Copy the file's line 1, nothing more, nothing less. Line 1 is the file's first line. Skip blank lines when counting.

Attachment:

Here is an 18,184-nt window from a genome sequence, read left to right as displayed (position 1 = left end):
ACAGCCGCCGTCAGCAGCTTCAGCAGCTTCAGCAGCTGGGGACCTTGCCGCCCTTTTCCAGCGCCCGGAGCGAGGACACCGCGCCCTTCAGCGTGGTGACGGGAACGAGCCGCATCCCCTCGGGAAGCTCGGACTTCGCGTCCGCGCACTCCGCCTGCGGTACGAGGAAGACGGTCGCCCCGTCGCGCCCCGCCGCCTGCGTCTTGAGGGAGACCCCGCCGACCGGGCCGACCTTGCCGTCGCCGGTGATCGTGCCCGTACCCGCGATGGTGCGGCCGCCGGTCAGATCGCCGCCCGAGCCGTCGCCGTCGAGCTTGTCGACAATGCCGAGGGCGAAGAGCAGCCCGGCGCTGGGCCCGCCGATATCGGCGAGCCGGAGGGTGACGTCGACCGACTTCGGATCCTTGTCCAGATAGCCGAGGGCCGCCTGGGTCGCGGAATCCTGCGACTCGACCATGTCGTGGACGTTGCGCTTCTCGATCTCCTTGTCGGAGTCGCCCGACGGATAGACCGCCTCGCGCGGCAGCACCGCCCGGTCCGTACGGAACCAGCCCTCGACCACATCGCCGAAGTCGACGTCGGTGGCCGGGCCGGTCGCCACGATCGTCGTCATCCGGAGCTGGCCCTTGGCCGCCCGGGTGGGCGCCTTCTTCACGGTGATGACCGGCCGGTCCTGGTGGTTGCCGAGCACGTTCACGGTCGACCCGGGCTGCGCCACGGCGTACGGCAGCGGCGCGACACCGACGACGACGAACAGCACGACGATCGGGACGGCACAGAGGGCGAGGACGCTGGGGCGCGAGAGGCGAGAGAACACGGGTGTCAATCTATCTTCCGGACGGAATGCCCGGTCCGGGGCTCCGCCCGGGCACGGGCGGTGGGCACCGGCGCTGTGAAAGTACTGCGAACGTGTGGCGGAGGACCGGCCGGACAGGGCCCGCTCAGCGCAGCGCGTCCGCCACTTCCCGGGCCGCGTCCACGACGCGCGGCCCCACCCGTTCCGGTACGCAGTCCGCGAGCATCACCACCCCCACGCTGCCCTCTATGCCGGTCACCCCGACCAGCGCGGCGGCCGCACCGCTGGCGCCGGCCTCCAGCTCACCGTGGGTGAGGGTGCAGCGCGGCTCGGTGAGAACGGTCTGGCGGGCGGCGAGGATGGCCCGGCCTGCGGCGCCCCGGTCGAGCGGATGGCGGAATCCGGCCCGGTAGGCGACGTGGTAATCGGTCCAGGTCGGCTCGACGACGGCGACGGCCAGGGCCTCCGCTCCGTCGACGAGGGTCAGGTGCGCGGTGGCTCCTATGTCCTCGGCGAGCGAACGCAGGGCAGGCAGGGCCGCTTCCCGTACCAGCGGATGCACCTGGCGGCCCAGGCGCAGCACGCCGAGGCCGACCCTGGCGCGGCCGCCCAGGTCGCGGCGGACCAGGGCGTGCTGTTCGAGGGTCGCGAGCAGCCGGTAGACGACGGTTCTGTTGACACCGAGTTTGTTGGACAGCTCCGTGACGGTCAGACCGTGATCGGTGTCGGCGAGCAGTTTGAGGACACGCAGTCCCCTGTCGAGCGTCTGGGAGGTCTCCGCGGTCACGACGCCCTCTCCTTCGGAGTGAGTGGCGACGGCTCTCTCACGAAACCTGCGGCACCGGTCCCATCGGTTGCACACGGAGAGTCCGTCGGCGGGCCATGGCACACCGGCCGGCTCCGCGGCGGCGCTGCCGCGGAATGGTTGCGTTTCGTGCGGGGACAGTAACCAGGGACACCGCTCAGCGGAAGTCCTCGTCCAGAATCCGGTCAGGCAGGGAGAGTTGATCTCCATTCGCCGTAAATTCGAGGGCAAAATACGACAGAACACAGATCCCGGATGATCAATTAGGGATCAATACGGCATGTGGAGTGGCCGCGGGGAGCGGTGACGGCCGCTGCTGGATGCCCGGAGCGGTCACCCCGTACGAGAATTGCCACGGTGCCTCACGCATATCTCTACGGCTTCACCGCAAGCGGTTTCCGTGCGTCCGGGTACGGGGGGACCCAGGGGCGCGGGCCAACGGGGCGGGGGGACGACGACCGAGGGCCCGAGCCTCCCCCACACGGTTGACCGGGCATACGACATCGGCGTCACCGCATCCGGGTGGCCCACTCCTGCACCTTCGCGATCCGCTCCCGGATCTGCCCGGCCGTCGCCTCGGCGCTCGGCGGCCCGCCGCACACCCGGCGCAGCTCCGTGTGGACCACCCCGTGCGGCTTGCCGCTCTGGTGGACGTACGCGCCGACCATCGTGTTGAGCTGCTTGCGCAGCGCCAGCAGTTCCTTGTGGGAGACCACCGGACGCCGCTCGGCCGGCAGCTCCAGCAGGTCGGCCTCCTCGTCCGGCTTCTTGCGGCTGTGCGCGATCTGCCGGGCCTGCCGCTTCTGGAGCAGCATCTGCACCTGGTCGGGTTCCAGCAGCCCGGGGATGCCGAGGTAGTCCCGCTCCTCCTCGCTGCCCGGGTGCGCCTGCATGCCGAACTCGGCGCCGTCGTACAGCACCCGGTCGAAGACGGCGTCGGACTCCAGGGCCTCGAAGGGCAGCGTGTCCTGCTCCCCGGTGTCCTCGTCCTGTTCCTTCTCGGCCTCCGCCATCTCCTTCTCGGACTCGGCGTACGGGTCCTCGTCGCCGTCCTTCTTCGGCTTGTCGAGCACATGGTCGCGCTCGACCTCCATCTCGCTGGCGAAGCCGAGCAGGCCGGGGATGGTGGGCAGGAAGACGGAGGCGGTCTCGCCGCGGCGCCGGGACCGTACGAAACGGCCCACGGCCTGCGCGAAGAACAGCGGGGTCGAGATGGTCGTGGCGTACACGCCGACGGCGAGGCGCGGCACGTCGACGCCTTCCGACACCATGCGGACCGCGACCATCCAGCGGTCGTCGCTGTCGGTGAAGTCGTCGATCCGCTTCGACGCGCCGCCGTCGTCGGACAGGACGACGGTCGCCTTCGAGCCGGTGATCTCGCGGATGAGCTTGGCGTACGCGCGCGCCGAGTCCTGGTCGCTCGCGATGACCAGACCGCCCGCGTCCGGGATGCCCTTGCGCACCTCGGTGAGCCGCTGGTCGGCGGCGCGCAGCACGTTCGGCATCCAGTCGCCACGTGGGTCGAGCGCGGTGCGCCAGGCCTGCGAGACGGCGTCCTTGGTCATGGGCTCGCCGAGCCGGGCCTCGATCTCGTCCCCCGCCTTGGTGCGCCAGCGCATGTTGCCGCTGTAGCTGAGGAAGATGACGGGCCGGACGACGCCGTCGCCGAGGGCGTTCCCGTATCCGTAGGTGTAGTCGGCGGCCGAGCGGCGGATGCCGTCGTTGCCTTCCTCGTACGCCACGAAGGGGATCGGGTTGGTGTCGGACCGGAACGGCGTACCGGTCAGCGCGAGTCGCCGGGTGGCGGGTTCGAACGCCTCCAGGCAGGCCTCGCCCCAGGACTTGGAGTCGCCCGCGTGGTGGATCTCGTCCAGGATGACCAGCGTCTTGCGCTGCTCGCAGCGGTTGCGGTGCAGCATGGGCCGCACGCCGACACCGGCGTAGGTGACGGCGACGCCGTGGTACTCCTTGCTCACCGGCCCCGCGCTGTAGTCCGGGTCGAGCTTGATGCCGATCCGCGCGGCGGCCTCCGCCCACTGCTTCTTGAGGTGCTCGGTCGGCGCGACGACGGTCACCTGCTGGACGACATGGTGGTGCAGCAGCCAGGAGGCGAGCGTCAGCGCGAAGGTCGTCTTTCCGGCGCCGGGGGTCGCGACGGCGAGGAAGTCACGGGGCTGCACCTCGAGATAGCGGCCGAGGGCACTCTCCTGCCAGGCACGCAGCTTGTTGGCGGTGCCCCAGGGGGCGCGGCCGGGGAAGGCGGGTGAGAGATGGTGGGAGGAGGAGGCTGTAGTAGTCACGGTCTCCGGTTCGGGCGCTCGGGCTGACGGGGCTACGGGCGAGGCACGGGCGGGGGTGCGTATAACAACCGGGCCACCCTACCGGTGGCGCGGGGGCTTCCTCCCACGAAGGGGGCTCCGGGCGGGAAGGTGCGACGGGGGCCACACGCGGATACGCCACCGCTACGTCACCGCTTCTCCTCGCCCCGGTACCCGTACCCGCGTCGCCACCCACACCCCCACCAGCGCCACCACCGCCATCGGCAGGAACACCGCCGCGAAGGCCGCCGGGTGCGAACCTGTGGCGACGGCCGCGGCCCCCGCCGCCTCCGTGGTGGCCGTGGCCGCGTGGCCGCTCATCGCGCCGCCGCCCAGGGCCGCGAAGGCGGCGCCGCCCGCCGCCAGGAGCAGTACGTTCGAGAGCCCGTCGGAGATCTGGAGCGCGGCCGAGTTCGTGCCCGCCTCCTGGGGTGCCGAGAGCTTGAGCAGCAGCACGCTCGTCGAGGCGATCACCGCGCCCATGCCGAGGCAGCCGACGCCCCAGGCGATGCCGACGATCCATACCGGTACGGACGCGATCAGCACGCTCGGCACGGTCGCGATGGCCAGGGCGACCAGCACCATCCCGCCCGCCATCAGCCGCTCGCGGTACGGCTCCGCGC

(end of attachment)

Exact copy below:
Here is an 18,184-nt window from a genome sequence, read left to right as displayed (position 1 = left end):